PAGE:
Community Connection
Girl Scouts of the USA is proud to announce that Anna Maria Chávez has been appointed to the top post at the iconic organization. Chávez is set to officially assume her new role at the Girl Scouts National Council Session/52nd Convention in November.

Chávez's appointment as the 19th chief executive of Girl Scouts of the USA,  among the largest and most widely recognized nonprofits in the country, comes as the organization readies to launch a national celebration as part of its 100th anniversary designed to honor its legacy and create urgency around girls' issues. She will replace Kathy Cloninger, who is retiring after leading the national organization for eight years.

"Girl Scouts is the premier leadership organization for girls with a trailblazing legacy that stretches nearly 100 years," said Chávez, who currently serves as chief executive officer of Girl Scouts of Southwest Texas. "The country has never needed Girl Scouts more than it does today. What girls are accomplishing in Girl Scouting is inspiring. I have seen it firsthand in Texas, and I intend to tell that story far and wide. I'm eager to work with our partners across the country as the organization embarks on a new century of empowering girls to take the lead in their own lives and make a difference in their communities and across the world."

Chávez was appointed chief executive of the Girl Scouts of Southwest Texas in 2009 after serving as deputy chief of staff for urban relations and community development for former Arizona governor and current U.S. Secretary of Homeland Security, Janet Napolitano. Since her arrival in Southwest Texas, Chávez has been busy engaging the community and advocating for issues important to girls and their growth and development.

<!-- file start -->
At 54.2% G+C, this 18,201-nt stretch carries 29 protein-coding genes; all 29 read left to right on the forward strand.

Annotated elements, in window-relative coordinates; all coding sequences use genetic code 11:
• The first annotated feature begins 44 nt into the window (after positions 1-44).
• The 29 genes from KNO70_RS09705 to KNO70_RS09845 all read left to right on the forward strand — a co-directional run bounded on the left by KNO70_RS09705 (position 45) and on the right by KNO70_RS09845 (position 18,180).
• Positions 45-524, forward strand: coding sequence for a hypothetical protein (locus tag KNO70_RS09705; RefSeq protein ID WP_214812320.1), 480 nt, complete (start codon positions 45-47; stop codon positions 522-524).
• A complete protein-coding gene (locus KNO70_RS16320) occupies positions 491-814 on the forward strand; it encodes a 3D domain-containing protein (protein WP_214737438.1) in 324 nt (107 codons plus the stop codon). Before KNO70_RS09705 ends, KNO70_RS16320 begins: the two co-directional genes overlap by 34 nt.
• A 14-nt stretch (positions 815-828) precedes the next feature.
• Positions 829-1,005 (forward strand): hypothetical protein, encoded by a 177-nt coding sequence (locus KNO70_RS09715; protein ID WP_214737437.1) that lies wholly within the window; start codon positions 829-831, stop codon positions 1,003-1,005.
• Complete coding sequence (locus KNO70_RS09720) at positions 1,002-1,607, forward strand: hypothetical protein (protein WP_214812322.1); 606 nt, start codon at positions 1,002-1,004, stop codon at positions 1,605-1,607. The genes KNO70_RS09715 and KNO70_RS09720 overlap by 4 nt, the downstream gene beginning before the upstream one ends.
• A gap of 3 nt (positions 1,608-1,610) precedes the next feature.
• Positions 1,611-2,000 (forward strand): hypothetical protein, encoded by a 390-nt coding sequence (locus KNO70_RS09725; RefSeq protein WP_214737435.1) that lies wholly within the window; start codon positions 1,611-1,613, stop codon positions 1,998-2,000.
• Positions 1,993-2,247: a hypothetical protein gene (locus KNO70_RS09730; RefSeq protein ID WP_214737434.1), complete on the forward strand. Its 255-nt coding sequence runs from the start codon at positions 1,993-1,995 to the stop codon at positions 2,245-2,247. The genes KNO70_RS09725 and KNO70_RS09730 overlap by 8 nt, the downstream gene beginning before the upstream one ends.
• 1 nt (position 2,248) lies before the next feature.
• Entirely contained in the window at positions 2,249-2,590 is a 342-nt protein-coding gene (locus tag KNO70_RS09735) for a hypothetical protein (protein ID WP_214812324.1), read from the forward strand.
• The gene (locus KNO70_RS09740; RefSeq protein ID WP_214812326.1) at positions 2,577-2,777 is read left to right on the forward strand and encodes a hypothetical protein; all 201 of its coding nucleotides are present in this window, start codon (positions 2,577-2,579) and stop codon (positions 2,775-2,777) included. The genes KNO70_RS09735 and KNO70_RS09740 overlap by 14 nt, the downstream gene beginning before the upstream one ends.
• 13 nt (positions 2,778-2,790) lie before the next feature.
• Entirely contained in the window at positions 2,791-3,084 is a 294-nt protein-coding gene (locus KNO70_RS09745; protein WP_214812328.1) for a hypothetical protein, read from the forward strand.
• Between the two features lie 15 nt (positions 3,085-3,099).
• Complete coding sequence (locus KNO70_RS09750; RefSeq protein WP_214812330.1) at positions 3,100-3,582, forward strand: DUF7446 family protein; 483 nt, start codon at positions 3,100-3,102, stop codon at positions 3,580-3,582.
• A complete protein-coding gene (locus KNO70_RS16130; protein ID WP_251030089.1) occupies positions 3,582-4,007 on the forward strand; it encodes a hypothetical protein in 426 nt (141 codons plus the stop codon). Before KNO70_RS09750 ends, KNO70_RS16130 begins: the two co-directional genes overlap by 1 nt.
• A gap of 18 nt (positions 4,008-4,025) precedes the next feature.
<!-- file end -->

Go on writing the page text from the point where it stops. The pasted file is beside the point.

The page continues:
AMC with girls
Connie Lindsey, National President of Girl Scouts of the USA, said: "Anna Maria is the right person at the right time for our organization. She has a tremendous track record, and her visionary leadership is going to be invaluable as we work to fulfill our mission to be the best leadership experience for girls in ways that are relevant, engaging and meaningful to girls."

Chávez will take over as chief executive after a dramatic period of change for the organization. "What a testament to the kind of leadership we have within the Girl Scout Movement that we were able to select one of our own to lead our organization into its second century," said Cloninger, who acceded to the top post after nearly three decades of executive roles in Girl Scouting, "Anna Maria exemplifies the leadership qualities that we strive to teach all of our girls and she is going to be an inspiration to all girls and a strong advocate in their behalf."

Jackie Gorman-Johnson, Board Chair for Girl Scouts of Southwest Texas, says "this is a bittersweet day for us in Southwest Texas. We are fortunate to have benefited from Anna's visionary leadership and now look forward to watching how she will impact Girl Scouting on a, not only national, but global scale."
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